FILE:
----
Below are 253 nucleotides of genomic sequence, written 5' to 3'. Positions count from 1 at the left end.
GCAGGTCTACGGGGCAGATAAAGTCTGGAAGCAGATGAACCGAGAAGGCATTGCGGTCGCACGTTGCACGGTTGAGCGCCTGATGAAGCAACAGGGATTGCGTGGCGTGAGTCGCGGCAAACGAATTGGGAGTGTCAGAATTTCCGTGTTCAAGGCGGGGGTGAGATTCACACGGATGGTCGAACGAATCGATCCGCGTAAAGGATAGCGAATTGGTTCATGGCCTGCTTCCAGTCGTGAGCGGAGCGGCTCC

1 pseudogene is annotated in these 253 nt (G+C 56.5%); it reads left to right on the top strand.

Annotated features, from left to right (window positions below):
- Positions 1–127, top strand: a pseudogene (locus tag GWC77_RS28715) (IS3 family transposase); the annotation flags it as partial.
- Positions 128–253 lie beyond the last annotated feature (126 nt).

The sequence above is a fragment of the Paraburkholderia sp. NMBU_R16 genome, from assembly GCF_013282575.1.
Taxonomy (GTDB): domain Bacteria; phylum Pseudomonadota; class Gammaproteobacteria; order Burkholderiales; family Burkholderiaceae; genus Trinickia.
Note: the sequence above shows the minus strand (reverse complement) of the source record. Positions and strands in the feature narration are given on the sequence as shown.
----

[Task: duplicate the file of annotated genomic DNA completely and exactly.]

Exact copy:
Below are 253 nucleotides of genomic sequence, written 5' to 3'. Positions count from 1 at the left end.
GCAGGTCTACGGGGCAGATAAAGTCTGGAAGCAGATGAACCGAGAAGGCATTGCGGTCGCACGTTGCACGGTTGAGCGCCTGATGAAGCAACAGGGATTGCGTGGCGTGAGTCGCGGCAAACGAATTGGGAGTGTCAGAATTTCCGTGTTCAAGGCGGGGGTGAGATTCACACGGATGGTCGAACGAATCGATCCGCGTAAAGGATAGCGAATTGGTTCATGGCCTGCTTCCAGTCGTGAGCGGAGCGGCTCC

1 pseudogene is annotated in these 253 nt (G+C 56.5%); it reads left to right on the top strand.

Annotated features, from left to right (window positions below):
- Positions 1–127, top strand: a pseudogene (locus tag GWC77_RS28715) (IS3 family transposase); the annotation flags it as partial.
- Positions 128–253 lie beyond the last annotated feature (126 nt).

The sequence above is a fragment of the Paraburkholderia sp. NMBU_R16 genome, from assembly GCF_013282575.1.
Taxonomy (GTDB): domain Bacteria; phylum Pseudomonadota; class Gammaproteobacteria; order Burkholderiales; family Burkholderiaceae; genus Trinickia.
Note: the sequence above shows the minus strand (reverse complement) of the source record. Positions and strands in the feature narration are given on the sequence as shown.